The Provincial Progressive Conservative (PC) government has set forth a new proposal for the dissolution of Local Health Integration Networks (LHINs) in favour of an Ontario-wide super health agency. The announcement was posted in the Ontario Newsroom website on Feb. 26, and specified suggested changes to the healthcare system.
There are plans to incorporate the duties of the LHINs with six other health agencies, including Cancer Care Ontario and eHealth Ontario.
Christine Elliott, deputy premier and minister of health, said that the aim of the suggested changes is to build a more integrated, coordinated, and accountable healthcare system which is easier for patients to navigate, as well as to modernize delivery and equipment of services.
“Our government is committed to building a modern, connected public healthcare system that patients, families, and caregivers deserve,” Elliott said. “To build a truly patient-centred system of care, we must enable collaboration and coordination from top to bottom.”
The PC government has also placed an emphasis on senior and mental healthcare, with a commitment for 30,000 nursing home beds and a $38.8 billion investment, respectively, over the next 10 years.
George Heckman, an associate professor at the University of Waterloo’s School of Public Health and Health Systems and the Schlegel Research Chair in Geriatric Medicine, believes that there is an opportunity here to improve on the shortcomings of the the LHIN system.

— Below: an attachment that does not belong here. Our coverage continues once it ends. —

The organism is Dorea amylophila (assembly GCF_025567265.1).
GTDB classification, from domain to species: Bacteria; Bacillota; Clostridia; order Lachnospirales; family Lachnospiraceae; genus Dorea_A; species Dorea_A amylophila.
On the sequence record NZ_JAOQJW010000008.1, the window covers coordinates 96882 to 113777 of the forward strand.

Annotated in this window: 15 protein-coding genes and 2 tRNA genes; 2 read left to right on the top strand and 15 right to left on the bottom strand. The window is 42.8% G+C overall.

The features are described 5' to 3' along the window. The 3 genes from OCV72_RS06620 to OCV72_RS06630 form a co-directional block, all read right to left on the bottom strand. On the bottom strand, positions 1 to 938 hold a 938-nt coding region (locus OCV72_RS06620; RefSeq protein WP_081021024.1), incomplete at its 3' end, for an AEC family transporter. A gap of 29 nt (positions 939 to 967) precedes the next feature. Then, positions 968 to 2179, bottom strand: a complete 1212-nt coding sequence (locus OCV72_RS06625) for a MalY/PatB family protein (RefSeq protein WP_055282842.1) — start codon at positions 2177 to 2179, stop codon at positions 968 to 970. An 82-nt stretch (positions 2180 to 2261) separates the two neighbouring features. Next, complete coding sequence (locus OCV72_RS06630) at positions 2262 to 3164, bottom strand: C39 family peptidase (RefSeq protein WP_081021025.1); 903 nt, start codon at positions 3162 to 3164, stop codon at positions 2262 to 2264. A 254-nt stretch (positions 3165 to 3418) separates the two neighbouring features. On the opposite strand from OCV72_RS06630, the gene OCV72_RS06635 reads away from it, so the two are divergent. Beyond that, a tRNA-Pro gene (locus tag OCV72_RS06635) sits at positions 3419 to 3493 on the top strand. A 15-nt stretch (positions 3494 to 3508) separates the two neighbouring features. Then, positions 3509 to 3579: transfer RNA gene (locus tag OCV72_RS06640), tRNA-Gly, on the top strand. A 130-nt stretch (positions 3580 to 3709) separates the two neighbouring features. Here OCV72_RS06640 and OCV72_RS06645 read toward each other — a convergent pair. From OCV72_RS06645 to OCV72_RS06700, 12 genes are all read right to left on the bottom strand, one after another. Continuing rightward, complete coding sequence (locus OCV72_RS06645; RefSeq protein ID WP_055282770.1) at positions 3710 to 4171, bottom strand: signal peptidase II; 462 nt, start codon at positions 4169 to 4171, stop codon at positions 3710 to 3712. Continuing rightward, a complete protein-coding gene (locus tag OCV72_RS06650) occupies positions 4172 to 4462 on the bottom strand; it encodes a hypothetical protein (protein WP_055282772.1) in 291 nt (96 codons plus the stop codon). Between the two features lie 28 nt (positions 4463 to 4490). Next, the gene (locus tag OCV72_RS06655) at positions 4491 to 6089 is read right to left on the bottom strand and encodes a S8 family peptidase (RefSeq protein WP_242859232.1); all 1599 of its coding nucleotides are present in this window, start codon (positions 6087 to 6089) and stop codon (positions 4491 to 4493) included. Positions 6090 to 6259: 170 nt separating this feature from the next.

“If you have a single agency that sets a standard in terms of how you assess people, that sets a quality standard,” he said. “[If] you do things correctly, [if the standards are the same] … you can allow local flexibility to come up with a solution that fits local needs that will meet the standard.”
“Right now, it doesn’t seem like there’s actually something firm. So it could go sideways or, if they really start thinking about these mechanisms, and that’s what they put in place, it might work,” Heckman said.
On Mar. 8, two more announcements were made. First, a Board of Directors has been chosen. Second, a Patient Declaration of Values for Ontario has been released by Elliott and Julie Drury, chair of the minister’s Patient and Family Advisory Council.
The Declaration has five core elements: respect and dignity, empathy and compassion, accountability, transparency, and equity and engagement. For more information, visit news.ontario.ca/newsroom/en.